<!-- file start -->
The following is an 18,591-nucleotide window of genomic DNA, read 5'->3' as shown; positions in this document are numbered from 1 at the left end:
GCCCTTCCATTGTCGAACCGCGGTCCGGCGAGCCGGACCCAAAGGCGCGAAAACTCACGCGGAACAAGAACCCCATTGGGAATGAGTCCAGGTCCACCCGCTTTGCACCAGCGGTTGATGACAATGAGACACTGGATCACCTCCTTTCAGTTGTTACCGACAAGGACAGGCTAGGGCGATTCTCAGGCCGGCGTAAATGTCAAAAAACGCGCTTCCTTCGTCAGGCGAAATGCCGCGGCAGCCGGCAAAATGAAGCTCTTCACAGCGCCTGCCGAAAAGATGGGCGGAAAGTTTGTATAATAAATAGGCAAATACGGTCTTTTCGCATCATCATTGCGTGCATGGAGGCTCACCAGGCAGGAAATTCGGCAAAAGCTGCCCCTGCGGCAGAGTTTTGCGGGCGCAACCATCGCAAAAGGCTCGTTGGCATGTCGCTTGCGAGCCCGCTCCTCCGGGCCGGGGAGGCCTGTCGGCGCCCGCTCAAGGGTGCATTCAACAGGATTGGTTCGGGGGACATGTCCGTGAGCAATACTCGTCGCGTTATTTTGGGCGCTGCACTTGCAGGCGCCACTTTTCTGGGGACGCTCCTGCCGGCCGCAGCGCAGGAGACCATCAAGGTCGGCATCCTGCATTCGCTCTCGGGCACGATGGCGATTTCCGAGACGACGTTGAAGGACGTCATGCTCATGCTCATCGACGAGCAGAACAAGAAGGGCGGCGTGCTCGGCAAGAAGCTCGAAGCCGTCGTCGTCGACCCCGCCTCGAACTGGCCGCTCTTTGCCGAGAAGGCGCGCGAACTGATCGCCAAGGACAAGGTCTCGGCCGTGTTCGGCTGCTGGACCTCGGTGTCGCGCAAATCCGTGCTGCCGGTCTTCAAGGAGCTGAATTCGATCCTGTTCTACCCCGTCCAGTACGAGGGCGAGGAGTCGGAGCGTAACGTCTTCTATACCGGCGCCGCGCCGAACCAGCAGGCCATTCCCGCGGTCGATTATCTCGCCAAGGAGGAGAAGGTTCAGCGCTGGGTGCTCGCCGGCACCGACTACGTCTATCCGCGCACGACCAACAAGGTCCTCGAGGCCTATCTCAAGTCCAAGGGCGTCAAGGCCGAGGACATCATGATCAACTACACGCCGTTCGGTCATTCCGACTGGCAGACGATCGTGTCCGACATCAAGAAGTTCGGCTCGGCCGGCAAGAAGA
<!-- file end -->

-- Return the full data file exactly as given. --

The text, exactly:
The following is an 18,591-nucleotide window of genomic DNA, read 5'->3' as shown; positions in this document are numbered from 1 at the left end:
GCCCTTCCATTGTCGAACCGCGGTCCGGCGAGCCGGACCCAAAGGCGCGAAAACTCACGCGGAACAAGAACCCCATTGGGAATGAGTCCAGGTCCACCCGCTTTGCACCAGCGGTTGATGACAATGAGACACTGGATCACCTCCTTTCAGTTGTTACCGACAAGGACAGGCTAGGGCGATTCTCAGGCCGGCGTAAATGTCAAAAAACGCGCTTCCTTCGTCAGGCGAAATGCCGCGGCAGCCGGCAAAATGAAGCTCTTCACAGCGCCTGCCGAAAAGATGGGCGGAAAGTTTGTATAATAAATAGGCAAATACGGTCTTTTCGCATCATCATTGCGTGCATGGAGGCTCACCAGGCAGGAAATTCGGCAAAAGCTGCCCCTGCGGCAGAGTTTTGCGGGCGCAACCATCGCAAAAGGCTCGTTGGCATGTCGCTTGCGAGCCCGCTCCTCCGGGCCGGGGAGGCCTGTCGGCGCCCGCTCAAGGGTGCATTCAACAGGATTGGTTCGGGGGACATGTCCGTGAGCAATACTCGTCGCGTTATTTTGGGCGCTGCACTTGCAGGCGCCACTTTTCTGGGGACGCTCCTGCCGGCCGCAGCGCAGGAGACCATCAAGGTCGGCATCCTGCATTCGCTCTCGGGCACGATGGCGATTTCCGAGACGACGTTGAAGGACGTCATGCTCATGCTCATCGACGAGCAGAACAAGAAGGGCGGCGTGCTCGGCAAGAAGCTCGAAGCCGTCGTCGTCGACCCCGCCTCGAACTGGCCGCTCTTTGCCGAGAAGGCGCGCGAACTGATCGCCAAGGACAAGGTCTCGGCCGTGTTCGGCTGCTGGACCTCGGTGTCGCGCAAATCCGTGCTGCCGGTCTTCAAGGAGCTGAATTCGATCCTGTTCTACCCCGTCCAGTACGAGGGCGAGGAGTCGGAGCGTAACGTCTTCTATACCGGCGCCGCGCCGAACCAGCAGGCCATTCCCGCGGTCGATTATCTCGCCAAGGAGGAGAAGGTTCAGCGCTGGGTGCTCGCCGGCACCGACTACGTCTATCCGCGCACGACCAACAAGGTCCTCGAGGCCTATCTCAAGTCCAAGGGCGTCAAGGCCGAGGACATCATGATCAACTACACGCCGTTCGGTCATTCCGACTGGCAGACGATCGTGTCCGACATCAAGAAGTTCGGCTCGGCCGGCAAGAAGA